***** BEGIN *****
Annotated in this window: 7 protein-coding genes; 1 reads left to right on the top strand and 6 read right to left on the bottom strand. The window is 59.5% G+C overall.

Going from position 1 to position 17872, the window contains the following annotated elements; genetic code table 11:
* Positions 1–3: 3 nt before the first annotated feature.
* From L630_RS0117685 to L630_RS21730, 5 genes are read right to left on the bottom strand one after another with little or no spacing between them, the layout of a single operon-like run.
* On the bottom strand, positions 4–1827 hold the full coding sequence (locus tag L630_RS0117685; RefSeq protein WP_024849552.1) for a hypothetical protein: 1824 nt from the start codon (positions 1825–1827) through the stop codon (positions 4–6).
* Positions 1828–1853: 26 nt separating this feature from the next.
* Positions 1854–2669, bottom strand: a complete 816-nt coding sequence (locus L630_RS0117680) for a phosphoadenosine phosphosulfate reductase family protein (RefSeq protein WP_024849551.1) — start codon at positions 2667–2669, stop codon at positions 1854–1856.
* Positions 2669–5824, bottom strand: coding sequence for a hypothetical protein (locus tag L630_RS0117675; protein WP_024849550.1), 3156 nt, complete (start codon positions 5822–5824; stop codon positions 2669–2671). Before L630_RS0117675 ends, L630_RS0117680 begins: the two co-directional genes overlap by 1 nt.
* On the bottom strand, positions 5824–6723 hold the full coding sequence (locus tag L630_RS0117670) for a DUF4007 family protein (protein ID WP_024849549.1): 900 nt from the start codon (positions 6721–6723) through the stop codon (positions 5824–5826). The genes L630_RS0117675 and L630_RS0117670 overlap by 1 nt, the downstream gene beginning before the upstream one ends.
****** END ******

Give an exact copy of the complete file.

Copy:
Annotated in this window: 7 protein-coding genes; 1 reads left to right on the top strand and 6 read right to left on the bottom strand. The window is 59.5% G+C overall.

Going from position 1 to position 17872, the window contains the following annotated elements; genetic code table 11:
* Positions 1–3: 3 nt before the first annotated feature.
* From L630_RS0117685 to L630_RS21730, 5 genes are read right to left on the bottom strand one after another with little or no spacing between them, the layout of a single operon-like run.
* On the bottom strand, positions 4–1827 hold the full coding sequence (locus tag L630_RS0117685; RefSeq protein WP_024849552.1) for a hypothetical protein: 1824 nt from the start codon (positions 1825–1827) through the stop codon (positions 4–6).
* Positions 1828–1853: 26 nt separating this feature from the next.
* Positions 1854–2669, bottom strand: a complete 816-nt coding sequence (locus L630_RS0117680) for a phosphoadenosine phosphosulfate reductase family protein (RefSeq protein WP_024849551.1) — start codon at positions 2667–2669, stop codon at positions 1854–1856.
* Positions 2669–5824, bottom strand: coding sequence for a hypothetical protein (locus tag L630_RS0117675; protein WP_024849550.1), 3156 nt, complete (start codon positions 5822–5824; stop codon positions 2669–2671). Before L630_RS0117675 ends, L630_RS0117680 begins: the two co-directional genes overlap by 1 nt.
* On the bottom strand, positions 5824–6723 hold the full coding sequence (locus tag L630_RS0117670) for a DUF4007 family protein (protein ID WP_024849549.1): 900 nt from the start codon (positions 6721–6723) through the stop codon (positions 5824–5826). The genes L630_RS0117675 and L630_RS0117670 overlap by 1 nt, the downstream gene beginning before the upstream one ends.